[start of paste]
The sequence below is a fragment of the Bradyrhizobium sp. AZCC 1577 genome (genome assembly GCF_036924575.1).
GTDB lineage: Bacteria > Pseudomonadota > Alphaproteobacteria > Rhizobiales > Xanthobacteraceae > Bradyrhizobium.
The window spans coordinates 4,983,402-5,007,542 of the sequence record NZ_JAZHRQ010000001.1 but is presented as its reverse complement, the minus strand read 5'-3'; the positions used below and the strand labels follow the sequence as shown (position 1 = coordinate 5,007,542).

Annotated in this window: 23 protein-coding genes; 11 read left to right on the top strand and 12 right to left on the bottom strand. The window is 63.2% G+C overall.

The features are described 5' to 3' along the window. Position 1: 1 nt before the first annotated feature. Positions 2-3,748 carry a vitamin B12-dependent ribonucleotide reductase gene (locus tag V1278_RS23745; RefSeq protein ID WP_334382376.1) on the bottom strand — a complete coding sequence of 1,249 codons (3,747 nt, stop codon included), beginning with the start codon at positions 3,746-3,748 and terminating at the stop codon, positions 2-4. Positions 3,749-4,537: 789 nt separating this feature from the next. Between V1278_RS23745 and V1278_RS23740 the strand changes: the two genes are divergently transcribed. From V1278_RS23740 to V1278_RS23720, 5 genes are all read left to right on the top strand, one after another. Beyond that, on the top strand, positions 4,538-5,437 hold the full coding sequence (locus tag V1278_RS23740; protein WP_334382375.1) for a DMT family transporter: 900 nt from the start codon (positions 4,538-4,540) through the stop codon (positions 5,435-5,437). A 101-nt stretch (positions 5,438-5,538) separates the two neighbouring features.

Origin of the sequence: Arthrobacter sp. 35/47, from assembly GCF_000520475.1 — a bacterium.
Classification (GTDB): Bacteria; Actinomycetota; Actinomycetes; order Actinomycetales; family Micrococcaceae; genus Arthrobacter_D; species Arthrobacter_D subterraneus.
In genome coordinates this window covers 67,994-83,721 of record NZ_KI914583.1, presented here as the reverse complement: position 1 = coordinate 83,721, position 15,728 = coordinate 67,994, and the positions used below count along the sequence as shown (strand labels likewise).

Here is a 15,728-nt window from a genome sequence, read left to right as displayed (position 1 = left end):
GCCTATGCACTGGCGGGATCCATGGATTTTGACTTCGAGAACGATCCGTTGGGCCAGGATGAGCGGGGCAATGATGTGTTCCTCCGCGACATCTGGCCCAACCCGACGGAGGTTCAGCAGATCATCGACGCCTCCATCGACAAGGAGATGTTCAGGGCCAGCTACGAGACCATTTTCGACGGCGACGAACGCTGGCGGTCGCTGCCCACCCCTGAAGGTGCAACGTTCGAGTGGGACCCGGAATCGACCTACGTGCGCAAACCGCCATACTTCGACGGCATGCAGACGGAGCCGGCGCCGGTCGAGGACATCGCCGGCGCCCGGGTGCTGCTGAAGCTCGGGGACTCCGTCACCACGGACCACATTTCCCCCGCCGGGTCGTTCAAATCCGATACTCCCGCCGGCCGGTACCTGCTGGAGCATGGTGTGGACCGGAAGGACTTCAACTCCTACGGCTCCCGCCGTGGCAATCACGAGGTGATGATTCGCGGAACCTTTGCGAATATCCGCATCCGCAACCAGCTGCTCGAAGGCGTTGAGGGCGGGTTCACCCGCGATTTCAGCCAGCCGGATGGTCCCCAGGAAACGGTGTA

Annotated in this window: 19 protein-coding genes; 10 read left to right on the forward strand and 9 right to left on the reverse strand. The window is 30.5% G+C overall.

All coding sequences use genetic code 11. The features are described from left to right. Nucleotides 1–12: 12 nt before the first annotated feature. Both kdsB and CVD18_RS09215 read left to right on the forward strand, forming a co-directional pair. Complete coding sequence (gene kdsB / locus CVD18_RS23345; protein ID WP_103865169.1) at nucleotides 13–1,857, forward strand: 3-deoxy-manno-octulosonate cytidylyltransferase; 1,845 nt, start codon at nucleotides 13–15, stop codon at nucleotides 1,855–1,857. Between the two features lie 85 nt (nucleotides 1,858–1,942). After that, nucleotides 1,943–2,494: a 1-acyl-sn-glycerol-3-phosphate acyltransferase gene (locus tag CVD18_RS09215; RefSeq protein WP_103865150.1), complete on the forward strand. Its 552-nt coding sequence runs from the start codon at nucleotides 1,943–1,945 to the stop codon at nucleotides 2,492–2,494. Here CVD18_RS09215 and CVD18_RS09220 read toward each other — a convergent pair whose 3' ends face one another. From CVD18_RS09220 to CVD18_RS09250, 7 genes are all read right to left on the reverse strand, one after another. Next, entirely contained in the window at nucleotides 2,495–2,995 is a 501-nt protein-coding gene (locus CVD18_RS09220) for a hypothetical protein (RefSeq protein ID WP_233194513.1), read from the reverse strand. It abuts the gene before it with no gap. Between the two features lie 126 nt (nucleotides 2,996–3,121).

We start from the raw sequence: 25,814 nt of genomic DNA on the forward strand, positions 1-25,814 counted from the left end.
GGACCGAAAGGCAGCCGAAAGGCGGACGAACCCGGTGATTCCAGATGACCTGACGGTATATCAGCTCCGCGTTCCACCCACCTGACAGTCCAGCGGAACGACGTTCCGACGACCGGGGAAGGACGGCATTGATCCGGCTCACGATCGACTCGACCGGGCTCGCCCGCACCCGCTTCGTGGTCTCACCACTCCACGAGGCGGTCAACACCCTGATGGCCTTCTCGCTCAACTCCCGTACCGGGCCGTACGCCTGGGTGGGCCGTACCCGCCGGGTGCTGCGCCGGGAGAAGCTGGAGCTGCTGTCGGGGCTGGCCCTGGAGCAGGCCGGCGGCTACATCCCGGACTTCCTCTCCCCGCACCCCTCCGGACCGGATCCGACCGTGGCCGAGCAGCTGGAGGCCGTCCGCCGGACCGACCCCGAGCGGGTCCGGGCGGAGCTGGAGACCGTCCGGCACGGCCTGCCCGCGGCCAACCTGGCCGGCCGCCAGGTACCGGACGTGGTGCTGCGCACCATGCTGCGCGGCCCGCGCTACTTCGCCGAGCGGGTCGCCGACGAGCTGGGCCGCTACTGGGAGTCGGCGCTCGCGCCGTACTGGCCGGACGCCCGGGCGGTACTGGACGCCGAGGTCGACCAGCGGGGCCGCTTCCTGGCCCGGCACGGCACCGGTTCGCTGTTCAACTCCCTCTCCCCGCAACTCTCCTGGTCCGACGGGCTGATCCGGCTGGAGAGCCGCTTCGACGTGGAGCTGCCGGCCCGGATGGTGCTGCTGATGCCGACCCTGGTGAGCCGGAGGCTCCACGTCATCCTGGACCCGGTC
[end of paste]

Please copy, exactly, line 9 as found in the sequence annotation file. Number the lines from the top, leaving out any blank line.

Here is a 15,728-nt window from a genome sequence, read left to right as displayed (position 1 = left end):